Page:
In the security world, knowing what you have to secure is the very first step in protecting yourself. A good security team has constant awareness of what information assets exist in the organization, and how important each of them is in terms of risk (computed as risk = threats x vulnerabilities). In order to do something like “make sure all of your servers are secure,” you first need to know a few things about each of your servers. How many servers you have, what operating systems they are running, and which servers are actually online are all very relevant questions. In our organization, we have chosen to use Splunk (http://www.splunk.com) for all of our “operational intelligence,” and there is a very useful App called “Splunk for Asset Discovery” which we used to answer those three important questions above.

 

Splunk for Asset Discovery is a very simple tool that does the following things:
1) Creates a special index inside Splunk called “asset_discovery”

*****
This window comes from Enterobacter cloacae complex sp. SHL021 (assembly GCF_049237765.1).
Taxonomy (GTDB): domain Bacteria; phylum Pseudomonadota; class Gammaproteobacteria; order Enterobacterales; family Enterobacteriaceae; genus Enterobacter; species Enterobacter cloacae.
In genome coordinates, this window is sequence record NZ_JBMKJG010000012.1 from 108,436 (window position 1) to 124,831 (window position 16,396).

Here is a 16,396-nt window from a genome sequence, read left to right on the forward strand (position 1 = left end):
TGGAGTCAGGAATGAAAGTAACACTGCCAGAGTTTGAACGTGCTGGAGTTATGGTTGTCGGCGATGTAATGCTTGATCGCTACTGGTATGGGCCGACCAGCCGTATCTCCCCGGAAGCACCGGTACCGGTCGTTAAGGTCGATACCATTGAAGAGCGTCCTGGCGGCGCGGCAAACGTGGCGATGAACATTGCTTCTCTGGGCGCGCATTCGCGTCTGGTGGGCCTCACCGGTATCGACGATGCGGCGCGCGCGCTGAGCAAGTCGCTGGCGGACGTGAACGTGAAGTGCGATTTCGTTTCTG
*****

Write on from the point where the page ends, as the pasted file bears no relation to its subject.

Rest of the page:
2) Provides saved searches the pull useful information from the “asset_discovery” index
3) Provides a shell script, which can be customized, to run the NMAP scanner on interval
4) Creates a scripted input for Splunk that runs as often as you set, firing off the NMAP shell script as an action and indexing NMAPs results into Splunk.
Installation of the App is as simple as going to SplunkBase and downloading the App (http://splunk-base.splunk.com/apps/25242/splunk-for-asset-discovery)or searching “Asset Discovery” from the Apps section of Splunk’s Manager.

 

Important: This App utilizes the nmap command but does not provide it, so it is necessary to install nmap and add it to your PATH if it is not installed already. Also, the nmap command works best when executed as root, so if your Splunk installation is not already running as root, be sure set “chmod +s nmap” to run nmap as root.